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The pandemic was inescapable at the 2021 Sundance Film Festival

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From movies about Zoom calls to pre-apocalyptic comedies

These Days.
Photo: Sundance Institute

For the first time since its inception, this year’s iteration of the Sundance Film Festival wasn’t held in picturesque Park City, Utah. Due to the ongoing pandemic, the showcase turned into a virtual event. Promising directors were still on hand to showcase their work, but viewers were able to watch them from the comfort of their living rooms. It wasn’t just the way films were presented that changed, though. The pandemic also impacted how many of these movies were made and what they’re about.

The shift is most obvious in films that are explicitly about the pandemic, of which there are several. For instance, These Days is a pilot episode that stars Marianne Rendón and William Jackson Harper as two 20-somethings in New York struggling during the earlier stages of quarantine. Harper’s character is a culture journalist reporting stories about Zoom orgies, while Rendón is an aspiring dancer who feels like she’s falling behind since she can no longer dance. At one point, her best friend complains that she misses the early days of toilet paper hoarding and Tiger King binge-watching. It feels like a time capsule of early 2020: much of the movie takes place over Zoom calls, and director Adam Brooks says each actor was sent an equipment package so that they could film from their apartments.

On the other end of the spectrum is In the Same Breath, a documentary from director Nanfu Wang (perhaps best known for 2019’s One Child Nation), which presents a harrowing account of the early stages of the pandemic from Wuhan, China, the city where things started. Wang was able to actually get cameras inside of various hospitals in the city to get first-hand accounts from patients and their families. It paints a troubling picture of hospitals that were overwhelmed and unprepared for the sheer scale of infections and a government unwilling to admit fault. Wang, who was born in China but lives in America, then turns her attention to the US, where a similar pattern emerges. Even as someone who has followed news of the pandemic closely since it started, I still found In the Same Breath an eye-opening experience.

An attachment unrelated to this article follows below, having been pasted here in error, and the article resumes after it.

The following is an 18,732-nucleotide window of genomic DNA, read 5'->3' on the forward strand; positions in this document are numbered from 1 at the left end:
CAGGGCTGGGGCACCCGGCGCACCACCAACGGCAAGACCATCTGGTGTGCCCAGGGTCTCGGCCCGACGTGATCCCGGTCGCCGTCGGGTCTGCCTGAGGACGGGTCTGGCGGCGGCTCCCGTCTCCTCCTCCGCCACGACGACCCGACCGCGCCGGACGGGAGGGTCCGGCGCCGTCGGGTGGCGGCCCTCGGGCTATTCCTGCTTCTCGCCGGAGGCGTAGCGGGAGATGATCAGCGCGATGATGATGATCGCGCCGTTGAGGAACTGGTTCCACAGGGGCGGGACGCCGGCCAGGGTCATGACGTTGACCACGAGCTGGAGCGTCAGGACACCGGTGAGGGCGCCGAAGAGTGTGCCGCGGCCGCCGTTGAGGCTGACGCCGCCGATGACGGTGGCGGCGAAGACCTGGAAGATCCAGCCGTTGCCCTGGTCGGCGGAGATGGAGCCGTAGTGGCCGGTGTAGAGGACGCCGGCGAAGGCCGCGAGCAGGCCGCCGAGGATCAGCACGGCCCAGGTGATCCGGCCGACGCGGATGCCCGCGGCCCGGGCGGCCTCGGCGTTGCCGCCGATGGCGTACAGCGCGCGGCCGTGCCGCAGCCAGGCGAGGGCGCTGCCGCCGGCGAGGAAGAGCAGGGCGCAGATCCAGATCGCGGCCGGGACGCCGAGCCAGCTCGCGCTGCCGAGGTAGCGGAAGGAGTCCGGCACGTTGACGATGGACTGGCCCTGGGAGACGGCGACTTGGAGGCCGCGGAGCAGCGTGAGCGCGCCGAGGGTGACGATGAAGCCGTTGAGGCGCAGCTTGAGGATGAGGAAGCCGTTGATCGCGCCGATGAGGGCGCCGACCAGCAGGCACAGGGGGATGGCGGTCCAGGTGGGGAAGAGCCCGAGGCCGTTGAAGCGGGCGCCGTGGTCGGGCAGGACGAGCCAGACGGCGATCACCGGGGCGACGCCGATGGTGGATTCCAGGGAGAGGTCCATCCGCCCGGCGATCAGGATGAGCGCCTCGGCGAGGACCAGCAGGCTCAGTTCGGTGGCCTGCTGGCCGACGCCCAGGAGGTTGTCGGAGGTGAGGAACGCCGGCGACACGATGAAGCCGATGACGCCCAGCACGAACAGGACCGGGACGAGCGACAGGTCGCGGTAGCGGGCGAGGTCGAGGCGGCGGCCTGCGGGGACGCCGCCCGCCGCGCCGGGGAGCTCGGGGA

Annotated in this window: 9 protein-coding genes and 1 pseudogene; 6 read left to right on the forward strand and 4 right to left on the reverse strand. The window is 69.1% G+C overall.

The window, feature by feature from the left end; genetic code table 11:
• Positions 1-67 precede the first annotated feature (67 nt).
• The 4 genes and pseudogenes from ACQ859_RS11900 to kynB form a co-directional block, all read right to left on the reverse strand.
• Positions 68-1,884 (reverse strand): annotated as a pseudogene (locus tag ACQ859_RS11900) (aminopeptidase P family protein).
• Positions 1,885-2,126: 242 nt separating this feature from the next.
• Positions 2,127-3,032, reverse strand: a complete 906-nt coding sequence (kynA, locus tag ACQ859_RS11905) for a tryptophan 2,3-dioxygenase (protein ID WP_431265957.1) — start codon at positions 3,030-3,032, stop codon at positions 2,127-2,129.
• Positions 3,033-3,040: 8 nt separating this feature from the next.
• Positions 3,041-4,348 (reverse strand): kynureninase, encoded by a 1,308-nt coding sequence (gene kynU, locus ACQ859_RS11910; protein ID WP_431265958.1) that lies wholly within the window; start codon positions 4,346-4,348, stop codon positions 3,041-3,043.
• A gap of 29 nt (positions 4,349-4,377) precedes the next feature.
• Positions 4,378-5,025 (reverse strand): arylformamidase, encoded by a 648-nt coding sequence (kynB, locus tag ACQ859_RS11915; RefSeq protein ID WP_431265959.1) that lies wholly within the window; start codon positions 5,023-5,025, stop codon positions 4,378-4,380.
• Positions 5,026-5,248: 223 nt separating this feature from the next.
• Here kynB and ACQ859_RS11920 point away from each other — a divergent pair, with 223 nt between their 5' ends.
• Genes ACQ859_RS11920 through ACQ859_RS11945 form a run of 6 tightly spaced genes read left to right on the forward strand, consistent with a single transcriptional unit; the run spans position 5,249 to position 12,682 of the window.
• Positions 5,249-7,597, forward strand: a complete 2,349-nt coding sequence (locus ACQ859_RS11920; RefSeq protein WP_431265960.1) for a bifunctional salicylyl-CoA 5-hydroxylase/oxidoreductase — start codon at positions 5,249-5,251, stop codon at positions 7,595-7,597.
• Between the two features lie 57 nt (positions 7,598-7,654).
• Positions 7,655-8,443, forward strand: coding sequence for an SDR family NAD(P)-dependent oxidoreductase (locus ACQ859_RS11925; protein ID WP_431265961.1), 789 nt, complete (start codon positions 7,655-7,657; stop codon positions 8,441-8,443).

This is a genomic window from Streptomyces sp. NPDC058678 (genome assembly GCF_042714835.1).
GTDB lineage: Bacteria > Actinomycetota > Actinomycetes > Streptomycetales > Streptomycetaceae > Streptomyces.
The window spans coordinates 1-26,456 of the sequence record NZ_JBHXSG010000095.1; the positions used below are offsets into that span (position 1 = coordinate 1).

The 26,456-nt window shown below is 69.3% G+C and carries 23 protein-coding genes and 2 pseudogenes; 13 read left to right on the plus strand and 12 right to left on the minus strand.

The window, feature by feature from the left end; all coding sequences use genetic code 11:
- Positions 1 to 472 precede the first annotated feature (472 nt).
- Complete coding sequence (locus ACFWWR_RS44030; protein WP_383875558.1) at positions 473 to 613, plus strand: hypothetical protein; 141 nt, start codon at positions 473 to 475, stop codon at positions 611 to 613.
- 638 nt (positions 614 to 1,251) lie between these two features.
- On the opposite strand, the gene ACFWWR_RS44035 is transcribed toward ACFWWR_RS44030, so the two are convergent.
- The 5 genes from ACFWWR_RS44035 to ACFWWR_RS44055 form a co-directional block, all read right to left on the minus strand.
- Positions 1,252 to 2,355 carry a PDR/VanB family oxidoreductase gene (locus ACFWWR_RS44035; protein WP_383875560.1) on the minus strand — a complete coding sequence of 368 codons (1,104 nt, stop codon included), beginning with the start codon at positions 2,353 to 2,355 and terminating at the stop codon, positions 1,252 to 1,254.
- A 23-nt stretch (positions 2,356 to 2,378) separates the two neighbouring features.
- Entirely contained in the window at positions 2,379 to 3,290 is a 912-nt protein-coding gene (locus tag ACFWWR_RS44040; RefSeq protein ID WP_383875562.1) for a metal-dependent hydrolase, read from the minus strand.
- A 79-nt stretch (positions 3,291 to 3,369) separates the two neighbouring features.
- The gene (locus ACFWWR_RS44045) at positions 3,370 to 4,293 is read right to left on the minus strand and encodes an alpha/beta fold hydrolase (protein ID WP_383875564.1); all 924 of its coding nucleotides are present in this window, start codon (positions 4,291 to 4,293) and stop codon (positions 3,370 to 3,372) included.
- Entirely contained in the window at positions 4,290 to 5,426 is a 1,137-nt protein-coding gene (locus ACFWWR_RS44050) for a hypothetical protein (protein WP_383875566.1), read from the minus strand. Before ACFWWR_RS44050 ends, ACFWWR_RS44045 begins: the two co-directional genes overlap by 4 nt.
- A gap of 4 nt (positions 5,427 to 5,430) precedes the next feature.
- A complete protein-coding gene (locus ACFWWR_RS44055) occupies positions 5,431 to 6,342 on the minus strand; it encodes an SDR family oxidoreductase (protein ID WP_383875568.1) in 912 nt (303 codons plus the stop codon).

(One of the most arresting movies of Sundance, The Pink Cloud, is about living a life under lockdown, but amazingly, it was written in 2017 and filmed in 2019, long before COVID dominated our lives. It’s eerily prescient.)

In the Earth.
Photo: Sundance Institute

In other films, the impact is more subtle. The disorienting horror movie In the Earth is set amid a world ravaged by a deadly virus, but it mostly serves as a backdrop to a much stranger story about a fight against nature itself. Early on, you see people wearing masks and sanitizing their hands. But eventually, all of that goes away as the story moves in a very different direction, one centered on mythological creatures. Still, even these brief inclusions — things so common to everyday life now — serve to ground an otherwise manic film. The same goes for Searchers, a documentary about online dating, where there’s plenty of footage of people in masks wandering the streets of New York. This doesn’t really influence the stories people tell about their romantic lives. It’s set-dressing more than anything.

The dramatic comedy How It Ends isn’t about the pandemic in any way, but it’s clear that directors Daryl Wein and Zoe Lister-Jones had to find creative ways around distancing restrictions. The story is playfully dark. With an asteroid scheduled to destroy Earth, Liza (played by Lister-Jones) goes on a small adventure to wrap up some loose ends in her life: revealing to her parents how their absence made her feel, reconnecting with a lost friend, telling off an ex who cheated, and capping it off with a hopefully hedonistic party.

It’s not a Purge-style situation, though. This pre-apocalyptic movie is surprisingly quiet, as Liza wanders down mostly empty LA streets and stays six feet away from almost everyone. Strangely, it works. You do notice the distancing and emptiness, but it also puts a bigger focus on the characters and their performances, which are almost uniformly excellent. The limitations don’t end up hampering the overall experience.

Of course, it’s not a surprise that the biggest story of 2020 would impact the world of film. The pandemic has changed the way all of us live and altered our relationship with entertainment. But what’s been fascinating at Sundance is seeing the many ways creators have dealt with it — whether it’s in the stories they tell or the logistical challenges of actually making a movie. And with things not changing anytime soon, it’s likely this year’s Sundance was just a preview of the next few years of film.